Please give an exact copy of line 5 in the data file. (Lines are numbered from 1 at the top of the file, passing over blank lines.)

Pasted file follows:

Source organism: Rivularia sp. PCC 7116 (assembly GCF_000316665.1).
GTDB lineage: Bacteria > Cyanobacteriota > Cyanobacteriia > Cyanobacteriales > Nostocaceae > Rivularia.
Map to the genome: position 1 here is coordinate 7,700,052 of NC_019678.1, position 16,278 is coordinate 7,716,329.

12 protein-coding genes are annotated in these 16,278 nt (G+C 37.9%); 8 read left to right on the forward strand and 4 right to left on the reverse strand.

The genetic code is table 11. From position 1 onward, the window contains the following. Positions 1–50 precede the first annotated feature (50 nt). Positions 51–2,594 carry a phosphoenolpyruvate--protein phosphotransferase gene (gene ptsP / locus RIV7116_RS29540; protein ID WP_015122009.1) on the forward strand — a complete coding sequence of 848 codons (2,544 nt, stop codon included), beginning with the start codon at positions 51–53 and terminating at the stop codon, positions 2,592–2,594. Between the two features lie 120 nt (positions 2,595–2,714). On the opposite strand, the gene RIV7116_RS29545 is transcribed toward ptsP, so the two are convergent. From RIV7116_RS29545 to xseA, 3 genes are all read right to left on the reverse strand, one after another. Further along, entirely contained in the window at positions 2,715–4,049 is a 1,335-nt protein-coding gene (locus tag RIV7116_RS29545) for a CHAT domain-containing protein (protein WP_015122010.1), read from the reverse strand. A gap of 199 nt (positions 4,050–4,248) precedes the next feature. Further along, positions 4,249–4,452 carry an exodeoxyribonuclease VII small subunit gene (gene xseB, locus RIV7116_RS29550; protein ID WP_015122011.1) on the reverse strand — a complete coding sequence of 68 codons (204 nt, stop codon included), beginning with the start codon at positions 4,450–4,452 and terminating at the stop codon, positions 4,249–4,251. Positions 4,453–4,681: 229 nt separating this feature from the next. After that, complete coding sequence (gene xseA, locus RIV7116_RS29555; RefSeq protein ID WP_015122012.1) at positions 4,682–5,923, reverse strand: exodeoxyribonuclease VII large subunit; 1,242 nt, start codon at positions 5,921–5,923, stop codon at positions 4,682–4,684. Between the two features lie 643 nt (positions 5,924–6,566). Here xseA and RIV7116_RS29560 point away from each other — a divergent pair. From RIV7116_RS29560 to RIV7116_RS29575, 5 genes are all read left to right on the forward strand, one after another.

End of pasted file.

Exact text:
The genetic code is table 11. From position 1 onward, the window contains the following. Positions 1–50 precede the first annotated feature (50 nt). Positions 51–2,594 carry a phosphoenolpyruvate--protein phosphotransferase gene (gene ptsP / locus RIV7116_RS29540; protein ID WP_015122009.1) on the forward strand — a complete coding sequence of 848 codons (2,544 nt, stop codon included), beginning with the start codon at positions 51–53 and terminating at the stop codon, positions 2,592–2,594. Between the two features lie 120 nt (positions 2,595–2,714). On the opposite strand, the gene RIV7116_RS29545 is transcribed toward ptsP, so the two are convergent. From RIV7116_RS29545 to xseA, 3 genes are all read right to left on the reverse strand, one after another. Further along, entirely contained in the window at positions 2,715–4,049 is a 1,335-nt protein-coding gene (locus tag RIV7116_RS29545) for a CHAT domain-containing protein (protein WP_015122010.1), read from the reverse strand. A gap of 199 nt (positions 4,050–4,248) precedes the next feature. Further along, positions 4,249–4,452 carry an exodeoxyribonuclease VII small subunit gene (gene xseB, locus RIV7116_RS29550; protein ID WP_015122011.1) on the reverse strand — a complete coding sequence of 68 codons (204 nt, stop codon included), beginning with the start codon at positions 4,450–4,452 and terminating at the stop codon, positions 4,249–4,251. Positions 4,453–4,681: 229 nt separating this feature from the next. After that, complete coding sequence (gene xseA, locus RIV7116_RS29555; RefSeq protein ID WP_015122012.1) at positions 4,682–5,923, reverse strand: exodeoxyribonuclease VII large subunit; 1,242 nt, start codon at positions 5,921–5,923, stop codon at positions 4,682–4,684. Between the two features lie 643 nt (positions 5,924–6,566). Here xseA and RIV7116_RS29560 point away from each other — a divergent pair. From RIV7116_RS29560 to RIV7116_RS29575, 5 genes are all read left to right on the forward strand, one after another.